Freeman Dyson on our biotech future

Freeman Dyson writes about our biotech future in New York Review of Books; via /.

Dyson begins with the domestication of biotechnology, i.e., genetic engineering that is accessible to people so that they may breed their own varieties of pets, for example, and goes on to ask

If domestication of biotechnology is the wave of the future, five important questions need to be answered. First, can it be stopped? Second, ought it to be stopped? Third, if stopping it is either impossible or undesirable, what are the appropriate limits that our society must impose on it? Fourth, how should the limits be decided? Fifth, how should the limits be enforced, nationally and internationally?

And, he does not answer these questions, but leaves it to the future generations.

He then proceeds to discuss evolution,  in the context of which talks about an Open Source approach to biology:

We are moving rapidly into the post-Darwinian era, when species other than our own will no longer exist, and the rules of Open Source sharing will be extended from the exchange of software to the exchange of genes. Then the evolution of life will once again be communal, as it was in the good old days before separate species and intellectual property were invented.

Dyson then talks about rural poverty and how domestication of genetic engineering might help achieve green technologies that can alleviate such poverty, in which context he talks about India:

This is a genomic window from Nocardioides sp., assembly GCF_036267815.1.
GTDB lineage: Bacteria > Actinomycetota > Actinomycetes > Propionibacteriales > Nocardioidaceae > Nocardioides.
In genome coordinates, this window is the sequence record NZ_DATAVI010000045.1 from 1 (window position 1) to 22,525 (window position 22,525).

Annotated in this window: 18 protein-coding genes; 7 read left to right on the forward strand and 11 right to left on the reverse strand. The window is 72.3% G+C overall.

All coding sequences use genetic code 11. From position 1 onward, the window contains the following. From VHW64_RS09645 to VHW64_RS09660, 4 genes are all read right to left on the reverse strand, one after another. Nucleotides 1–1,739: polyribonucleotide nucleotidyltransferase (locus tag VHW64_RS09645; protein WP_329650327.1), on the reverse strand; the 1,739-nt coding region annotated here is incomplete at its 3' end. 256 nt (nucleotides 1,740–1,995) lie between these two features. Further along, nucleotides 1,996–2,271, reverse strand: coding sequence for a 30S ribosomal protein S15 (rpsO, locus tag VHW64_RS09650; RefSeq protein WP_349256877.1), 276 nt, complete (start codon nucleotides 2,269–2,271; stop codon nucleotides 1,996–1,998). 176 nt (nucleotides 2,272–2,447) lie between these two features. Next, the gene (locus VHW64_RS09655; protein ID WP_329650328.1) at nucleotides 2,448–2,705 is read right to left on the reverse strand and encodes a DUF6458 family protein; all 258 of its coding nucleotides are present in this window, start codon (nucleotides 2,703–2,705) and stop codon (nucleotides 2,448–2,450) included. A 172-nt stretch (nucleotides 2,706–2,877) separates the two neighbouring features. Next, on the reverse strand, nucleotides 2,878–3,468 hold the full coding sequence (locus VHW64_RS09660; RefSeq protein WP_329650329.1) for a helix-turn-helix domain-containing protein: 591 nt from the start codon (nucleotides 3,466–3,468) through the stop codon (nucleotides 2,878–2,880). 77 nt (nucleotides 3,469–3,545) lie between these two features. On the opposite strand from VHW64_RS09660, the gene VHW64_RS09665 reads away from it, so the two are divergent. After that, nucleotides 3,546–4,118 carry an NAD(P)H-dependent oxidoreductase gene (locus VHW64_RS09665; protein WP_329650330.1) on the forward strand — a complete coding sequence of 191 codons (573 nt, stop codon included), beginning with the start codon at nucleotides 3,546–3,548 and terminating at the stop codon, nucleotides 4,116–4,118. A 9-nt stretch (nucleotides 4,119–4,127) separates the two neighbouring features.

In a country like India with a large rural population, bringing wealth to the villages means bringing jobs other than farming. Most of the villagers must cease to be subsistence farmers and become shopkeepers or schoolteachers or bankers or engineers or poets. In the end the villages must become gentrified, as they are today in England, with the old farm workers’ cottages converted into garages, and the few remaining farmers converted into highly skilled professionals. It is fortunate that sunlight is most abundant in tropical countries, where a large fraction of the world’s people live and where rural poverty is most acute. Since sunlight is distributed more equitably than coal and oil, green technology can be a great equalizer, helping to narrow the gap between rich and poor countries.

Take a look!

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